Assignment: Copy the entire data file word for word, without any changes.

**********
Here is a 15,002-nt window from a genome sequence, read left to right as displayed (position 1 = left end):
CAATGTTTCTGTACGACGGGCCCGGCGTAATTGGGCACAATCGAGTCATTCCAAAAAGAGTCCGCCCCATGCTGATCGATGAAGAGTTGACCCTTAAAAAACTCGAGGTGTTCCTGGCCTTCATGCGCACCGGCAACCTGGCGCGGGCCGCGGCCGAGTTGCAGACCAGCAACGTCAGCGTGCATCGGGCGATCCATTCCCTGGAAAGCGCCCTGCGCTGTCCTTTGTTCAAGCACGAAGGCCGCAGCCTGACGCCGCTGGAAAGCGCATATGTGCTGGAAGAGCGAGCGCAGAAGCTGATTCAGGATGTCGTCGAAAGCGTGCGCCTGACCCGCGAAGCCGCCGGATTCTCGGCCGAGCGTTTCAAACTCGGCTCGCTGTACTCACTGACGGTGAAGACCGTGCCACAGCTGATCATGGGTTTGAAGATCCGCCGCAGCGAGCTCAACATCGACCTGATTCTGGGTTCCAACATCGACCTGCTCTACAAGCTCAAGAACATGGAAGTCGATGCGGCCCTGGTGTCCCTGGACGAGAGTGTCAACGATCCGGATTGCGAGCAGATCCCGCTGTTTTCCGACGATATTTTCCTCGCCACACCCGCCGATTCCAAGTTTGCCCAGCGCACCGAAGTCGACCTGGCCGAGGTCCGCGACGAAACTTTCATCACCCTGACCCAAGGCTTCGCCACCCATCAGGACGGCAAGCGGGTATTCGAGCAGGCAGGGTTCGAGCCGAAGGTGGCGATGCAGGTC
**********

Here is a 15,002-nt window from a genome sequence, read left to right as displayed (position 1 = left end):
CAATGTTTCTGTACGACGGGCCCGGCGTAATTGGGCACAATCGAGTCATTCCAAAAAGAGTCCGCCCCATGCTGATCGATGAAGAGTTGACCCTTAAAAAACTCGAGGTGTTCCTGGCCTTCATGCGCACCGGCAACCTGGCGCGGGCCGCGGCCGAGTTGCAGACCAGCAACGTCAGCGTGCATCGGGCGATCCATTCCCTGGAAAGCGCCCTGCGCTGTCCTTTGTTCAAGCACGAAGGCCGCAGCCTGACGCCGCTGGAAAGCGCATATGTGCTGGAAGAGCGAGCGCAGAAGCTGATTCAGGATGTCGTCGAAAGCGTGCGCCTGACCCGCGAAGCCGCCGGATTCTCGGCCGAGCGTTTCAAACTCGGCTCGCTGTACTCACTGACGGTGAAGACCGTGCCACAGCTGATCATGGGTTTGAAGATCCGCCGCAGCGAGCTCAACATCGACCTGATTCTGGGTTCCAACATCGACCTGCTCTACAAGCTCAAGAACATGGAAGTCGATGCGGCCCTGGTGTCCCTGGACGAGAGTGTCAACGATCCGGATTGCGAGCAGATCCCGCTGTTTTCCGACGATATTTTCCTCGCCACACCCGCCGATTCCAAGTTTGCCCAGCGCACCGAAGTCGACCTGGCCGAGGTCCGCGACGAAACTTTCATCACCCTGACCCAAGGCTTCGCCACCCATCAGGACGGCAAGCGGGTATTCGAGCAGGCAGGGTTCGAGCCGAAGGTGGCGATGCAGGTC